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How to discipline children with positive and negative consequences

How to discipline children with positive and negative consequences

When most parents think about the consequences for their children, they usually imagine negative consequences, such as a period of time or the elimination of a video game. While negative consequences are essential for changing a child’s behavior, positive consequences are also effective tools for discipline.

When used together, the positive and negative consequences will change your child’s behavior as long as they are used consistently. Use positive consequences to reinforce good behavior and impose negative consequences to discourage bad behavior.

How the consequences work

Every decision you make has positive or negative consequences. For example, if you go to work, you will be rewarded with a salary. If you stop showing up for work, you are likely to be fired, a negative consequence. Children are no exception.

You can start teaching your children life lessons about your choices at an early age.

You can show them that making good decisions, such as doing things or listening to their instructions, leads to positive consequences. On the contrary, you can show them that bad behavior and poor decisions, such as physical aggression, have negative consequences. The consequences influence future behavior.

Differences between consequences

Parents are often confused with the concept of positive and negative consequences. An easy way to remember the difference is that the positive consequences are more proactive and the negative consequences are more reactive.

In other words, positive consequences are designed to encourage children to repeat good behaviors, while negative consequences are in response to a behavior that you want your child to change.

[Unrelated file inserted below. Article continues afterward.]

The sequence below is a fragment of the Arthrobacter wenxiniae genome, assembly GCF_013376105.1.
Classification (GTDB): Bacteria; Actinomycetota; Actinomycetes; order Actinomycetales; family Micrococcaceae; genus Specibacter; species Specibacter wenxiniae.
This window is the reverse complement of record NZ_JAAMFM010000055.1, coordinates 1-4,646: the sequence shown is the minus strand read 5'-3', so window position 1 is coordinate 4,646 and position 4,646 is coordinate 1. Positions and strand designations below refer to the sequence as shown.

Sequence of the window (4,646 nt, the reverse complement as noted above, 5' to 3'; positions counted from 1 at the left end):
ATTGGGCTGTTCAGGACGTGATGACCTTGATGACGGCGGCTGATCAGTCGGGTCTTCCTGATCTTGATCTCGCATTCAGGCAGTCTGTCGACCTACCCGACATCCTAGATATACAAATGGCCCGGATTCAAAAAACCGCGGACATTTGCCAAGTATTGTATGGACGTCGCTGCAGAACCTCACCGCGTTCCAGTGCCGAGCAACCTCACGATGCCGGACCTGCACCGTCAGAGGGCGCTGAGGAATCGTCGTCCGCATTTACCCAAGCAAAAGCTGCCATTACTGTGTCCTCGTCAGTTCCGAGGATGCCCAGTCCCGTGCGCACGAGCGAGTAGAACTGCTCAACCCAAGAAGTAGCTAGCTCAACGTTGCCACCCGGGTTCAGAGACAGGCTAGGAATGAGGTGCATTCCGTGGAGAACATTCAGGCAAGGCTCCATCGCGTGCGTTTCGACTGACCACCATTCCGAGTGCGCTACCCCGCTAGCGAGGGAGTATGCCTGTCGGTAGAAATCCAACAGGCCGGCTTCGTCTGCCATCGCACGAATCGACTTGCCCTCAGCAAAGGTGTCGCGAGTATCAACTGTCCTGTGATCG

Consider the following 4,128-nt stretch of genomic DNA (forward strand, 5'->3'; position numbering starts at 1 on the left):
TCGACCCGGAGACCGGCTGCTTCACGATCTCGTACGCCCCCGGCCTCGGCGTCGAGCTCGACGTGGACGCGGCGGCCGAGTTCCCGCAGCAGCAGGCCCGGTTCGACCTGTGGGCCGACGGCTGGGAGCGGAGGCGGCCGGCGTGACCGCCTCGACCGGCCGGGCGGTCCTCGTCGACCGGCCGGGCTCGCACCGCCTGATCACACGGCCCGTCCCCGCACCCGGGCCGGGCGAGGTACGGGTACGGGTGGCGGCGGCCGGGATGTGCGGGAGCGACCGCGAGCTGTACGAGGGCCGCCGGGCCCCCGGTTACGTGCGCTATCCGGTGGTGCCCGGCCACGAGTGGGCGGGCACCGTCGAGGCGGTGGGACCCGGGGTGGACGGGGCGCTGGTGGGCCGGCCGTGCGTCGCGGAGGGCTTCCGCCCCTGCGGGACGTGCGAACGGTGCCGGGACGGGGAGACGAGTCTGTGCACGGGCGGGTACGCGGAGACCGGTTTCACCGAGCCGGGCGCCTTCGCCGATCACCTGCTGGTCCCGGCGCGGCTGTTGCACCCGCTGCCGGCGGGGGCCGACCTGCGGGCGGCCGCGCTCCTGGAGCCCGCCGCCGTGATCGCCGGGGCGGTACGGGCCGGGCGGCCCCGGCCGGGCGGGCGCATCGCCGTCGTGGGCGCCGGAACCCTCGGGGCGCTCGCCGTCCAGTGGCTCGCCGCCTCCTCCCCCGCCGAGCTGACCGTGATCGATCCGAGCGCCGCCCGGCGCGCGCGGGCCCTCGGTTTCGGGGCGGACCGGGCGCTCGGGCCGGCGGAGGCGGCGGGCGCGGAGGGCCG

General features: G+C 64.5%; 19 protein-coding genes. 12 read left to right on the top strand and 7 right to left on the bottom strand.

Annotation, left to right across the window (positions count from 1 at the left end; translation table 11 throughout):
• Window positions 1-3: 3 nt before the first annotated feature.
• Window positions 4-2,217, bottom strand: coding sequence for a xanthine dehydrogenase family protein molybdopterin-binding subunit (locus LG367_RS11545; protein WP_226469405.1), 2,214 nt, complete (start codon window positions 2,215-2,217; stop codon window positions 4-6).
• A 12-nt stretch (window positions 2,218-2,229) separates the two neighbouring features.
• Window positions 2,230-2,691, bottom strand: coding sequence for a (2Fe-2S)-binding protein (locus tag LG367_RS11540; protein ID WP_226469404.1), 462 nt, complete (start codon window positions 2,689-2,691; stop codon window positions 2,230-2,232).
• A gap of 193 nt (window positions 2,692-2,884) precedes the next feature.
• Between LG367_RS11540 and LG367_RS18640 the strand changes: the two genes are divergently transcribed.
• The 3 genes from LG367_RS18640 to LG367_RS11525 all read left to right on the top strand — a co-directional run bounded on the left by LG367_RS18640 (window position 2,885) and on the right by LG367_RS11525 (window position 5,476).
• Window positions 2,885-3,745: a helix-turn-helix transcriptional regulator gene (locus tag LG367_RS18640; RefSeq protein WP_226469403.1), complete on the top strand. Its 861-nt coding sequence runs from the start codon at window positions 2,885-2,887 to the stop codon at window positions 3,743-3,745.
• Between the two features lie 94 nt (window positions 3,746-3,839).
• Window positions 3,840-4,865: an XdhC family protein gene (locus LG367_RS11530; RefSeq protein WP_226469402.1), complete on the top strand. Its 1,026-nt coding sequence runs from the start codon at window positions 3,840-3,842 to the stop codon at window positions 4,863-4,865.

Although it is important to give your child positive reinforcement to behave the way you want, there are times when you will have to use negative consequences, such as expiration of time and loss of privileges. It is also important to use a combination of positive and negative consequences. Using a single method is not as effective as having a variety of tools in your parents’ arsenal.

Effective consequences

The consequences must be consistent to be effective. If your children hit each other five times and give them a negative consequence only three times, they may not realize that this behavior is inappropriate. On the other hand, if your kids know everything aggressive behavior they will result in a negative consequence, they will be more likely not to hit.

The consequences work best when they are immediate.

Waiting until Dad gets home to share a consequence or tell the kids that they will miss a trip to a friend’s house in two weeks will not be as effective as a consequence now. Positive reinforcement should also be immediate. And the younger the child, the more immediate the strengthening should be.

For example, 5-year-olds are less likely to do better if they have to wait a month to earn a reward. But they can respond to smaller, more frequent rewards, which adds to a larger, subsequent reward, such as winning a sticker at the end of each day of good behavior, followed by a trip to the park once they win five stickers.